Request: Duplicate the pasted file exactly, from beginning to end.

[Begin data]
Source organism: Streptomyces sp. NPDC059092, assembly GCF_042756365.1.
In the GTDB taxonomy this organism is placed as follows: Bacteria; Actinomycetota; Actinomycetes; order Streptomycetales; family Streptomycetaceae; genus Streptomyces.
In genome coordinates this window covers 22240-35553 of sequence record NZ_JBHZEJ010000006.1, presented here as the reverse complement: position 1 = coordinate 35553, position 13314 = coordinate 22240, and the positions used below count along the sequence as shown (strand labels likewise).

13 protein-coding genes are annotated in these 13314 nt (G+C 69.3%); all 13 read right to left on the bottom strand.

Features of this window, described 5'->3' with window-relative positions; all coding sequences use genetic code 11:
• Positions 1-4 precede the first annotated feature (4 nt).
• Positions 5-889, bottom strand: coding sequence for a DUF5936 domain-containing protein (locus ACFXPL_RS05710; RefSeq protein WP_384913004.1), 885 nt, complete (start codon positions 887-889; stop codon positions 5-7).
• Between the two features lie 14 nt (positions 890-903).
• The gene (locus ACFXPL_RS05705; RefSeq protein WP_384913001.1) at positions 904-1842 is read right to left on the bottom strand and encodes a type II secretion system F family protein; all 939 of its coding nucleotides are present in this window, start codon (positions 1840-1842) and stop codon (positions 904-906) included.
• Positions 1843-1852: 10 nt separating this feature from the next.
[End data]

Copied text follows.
Source organism: Streptomyces sp. NPDC059092, assembly GCF_042756365.1.
In the GTDB taxonomy this organism is placed as follows: Bacteria; Actinomycetota; Actinomycetes; order Streptomycetales; family Streptomycetaceae; genus Streptomyces.
In genome coordinates this window covers 22240-35553 of sequence record NZ_JBHZEJ010000006.1, presented here as the reverse complement: position 1 = coordinate 35553, position 13314 = coordinate 22240, and the positions used below count along the sequence as shown (strand labels likewise).

13 protein-coding genes are annotated in these 13314 nt (G+C 69.3%); all 13 read right to left on the bottom strand.

Features of this window, described 5'->3' with window-relative positions; all coding sequences use genetic code 11:
• Positions 1-4 precede the first annotated feature (4 nt).
• Positions 5-889, bottom strand: coding sequence for a DUF5936 domain-containing protein (locus ACFXPL_RS05710; RefSeq protein WP_384913004.1), 885 nt, complete (start codon positions 887-889; stop codon positions 5-7).
• Between the two features lie 14 nt (positions 890-903).
• The gene (locus ACFXPL_RS05705; RefSeq protein WP_384913001.1) at positions 904-1842 is read right to left on the bottom strand and encodes a type II secretion system F family protein; all 939 of its coding nucleotides are present in this window, start codon (positions 1840-1842) and stop codon (positions 904-906) included.
• Positions 1843-1852: 10 nt separating this feature from the next.